Determining When to Harvest Your Dry Corn


“I have Lancaster Field Corn, Blue Dent Corn, and Bloody Butcher Corn.  What percentage moisture should the ears be at harvest?  Thanks, ~H.”

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Depending on the variety and seasonal conditions, minimum kernel damage occurs between 19 and 24 percent moisture (% m.c.). In some cases, damaged corn has been discounted as foreign material or dockage.

Preharvest and gathering loss vary with insect damage, lodging, and how tightly ears are held. Ear droppage begins in the twenties (% m.c.) and accelerates as corn dries. Storms come without much warning; therefore, verify if stalk rot or insect damage exists. If lodging risk is high, harvest early (around 20% m.c.) to avoid a potential 10- to 20-bushel per acre field loss.

Rice harvest may also conflict with corn harvest. It may be desirable to harvest corn at 18 to 24 percent moisture to allow time to clean and empty equipment before handling rice. In most cases this requires farm drying so allow sufficient time to dry the corn properly. If rice and corn production schedules aren’t planned, inadequate drying or grain storage prevents timely harvest. Corn field drying rates vary from ½ to 1 percent moisture content loss per day. Starting harvest at 24 percent instead of 18 percent moisture may get the combine into the field 6 to 12 days earlier.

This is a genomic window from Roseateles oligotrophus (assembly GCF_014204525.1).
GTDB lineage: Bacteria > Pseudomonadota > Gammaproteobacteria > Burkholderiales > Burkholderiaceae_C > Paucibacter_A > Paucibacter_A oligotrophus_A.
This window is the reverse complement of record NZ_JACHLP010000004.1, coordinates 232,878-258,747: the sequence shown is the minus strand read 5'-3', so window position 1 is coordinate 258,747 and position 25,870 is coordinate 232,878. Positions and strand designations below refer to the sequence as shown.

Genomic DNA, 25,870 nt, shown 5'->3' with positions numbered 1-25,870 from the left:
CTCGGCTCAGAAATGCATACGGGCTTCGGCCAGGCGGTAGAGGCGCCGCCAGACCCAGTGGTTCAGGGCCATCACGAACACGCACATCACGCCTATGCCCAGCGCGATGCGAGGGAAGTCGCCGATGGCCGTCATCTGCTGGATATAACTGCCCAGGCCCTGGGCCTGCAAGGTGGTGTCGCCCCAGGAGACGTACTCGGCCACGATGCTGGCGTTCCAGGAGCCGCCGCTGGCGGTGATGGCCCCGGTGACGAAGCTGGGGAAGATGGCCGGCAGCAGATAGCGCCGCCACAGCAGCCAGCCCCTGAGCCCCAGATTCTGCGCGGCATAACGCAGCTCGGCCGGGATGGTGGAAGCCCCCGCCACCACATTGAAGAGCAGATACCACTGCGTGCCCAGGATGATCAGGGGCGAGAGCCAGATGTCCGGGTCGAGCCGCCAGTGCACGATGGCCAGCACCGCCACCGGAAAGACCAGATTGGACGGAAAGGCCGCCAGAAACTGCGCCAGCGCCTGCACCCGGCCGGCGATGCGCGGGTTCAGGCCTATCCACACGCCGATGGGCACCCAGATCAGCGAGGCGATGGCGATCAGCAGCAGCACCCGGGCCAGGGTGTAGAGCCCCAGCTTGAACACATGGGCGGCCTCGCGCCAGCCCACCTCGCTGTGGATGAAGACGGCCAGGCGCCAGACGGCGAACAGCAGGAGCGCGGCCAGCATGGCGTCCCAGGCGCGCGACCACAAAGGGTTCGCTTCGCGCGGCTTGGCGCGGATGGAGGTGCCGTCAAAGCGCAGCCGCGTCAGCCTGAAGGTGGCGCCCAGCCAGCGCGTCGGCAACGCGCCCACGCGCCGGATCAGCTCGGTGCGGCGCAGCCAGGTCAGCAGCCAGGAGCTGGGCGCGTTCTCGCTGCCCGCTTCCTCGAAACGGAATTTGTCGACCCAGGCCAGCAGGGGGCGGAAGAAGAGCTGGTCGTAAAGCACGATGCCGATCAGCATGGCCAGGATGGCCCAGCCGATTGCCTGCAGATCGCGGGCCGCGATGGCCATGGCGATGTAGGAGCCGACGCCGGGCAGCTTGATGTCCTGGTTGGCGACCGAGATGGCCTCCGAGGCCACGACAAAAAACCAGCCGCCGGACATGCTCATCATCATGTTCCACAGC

Aflatoxin isn’t likely to be a problem in well-managed corn. However, aflatoxin proliferates so rapidly in Midsouth fields that a grower should consider his options. If corn can be dried to 15 percent or below within a day, the spread of aflatoxin is minimized by early corn harvest. Corn as wet as 28 percent moisture can be harvested by adjusting the combine for reduced kernel damage and improved separation.

Drying costs or high-moisture market discounts cause some to wait too long to harvest corn. Corn that remains in the field too long suffers weight shrinkage, damage and field loss. Gathering loss increases as corn moisture falls below 20 percent; field loss may be above 5 bushels per acre.

Economical harvest timing depends on the drying cost or high-moisture discounts and field loss and damage penalty. Look at your circumstances, including the risk of field loss, how quickly all of your corn can be harvested, your drying options, and market. Recover most of the drying cost by reducing field loss and kernel damage. On this basis, beginning corn harvest at 20 percent m.c. is a sound decision for some; starting harvest around 18 percent m.c. fits many situations. Exposure to weather risks, shrinkage, field loss, and damage are compelling reasons to complete all corn harvest before it reaches 14 percent m.c.

 

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© Mertie Mae Botanics LLC and Horticulture Talk!, 2010. Unauthorized use and/or duplication of this material without express and written permission from this blog’s author and/or owner is strictly prohibited. Excerpts and links may be used, provided that full and clear credit is given to Mertie Mae Botanics LLC and Horticulture Talk! with appropriate and specific direction to the original content.

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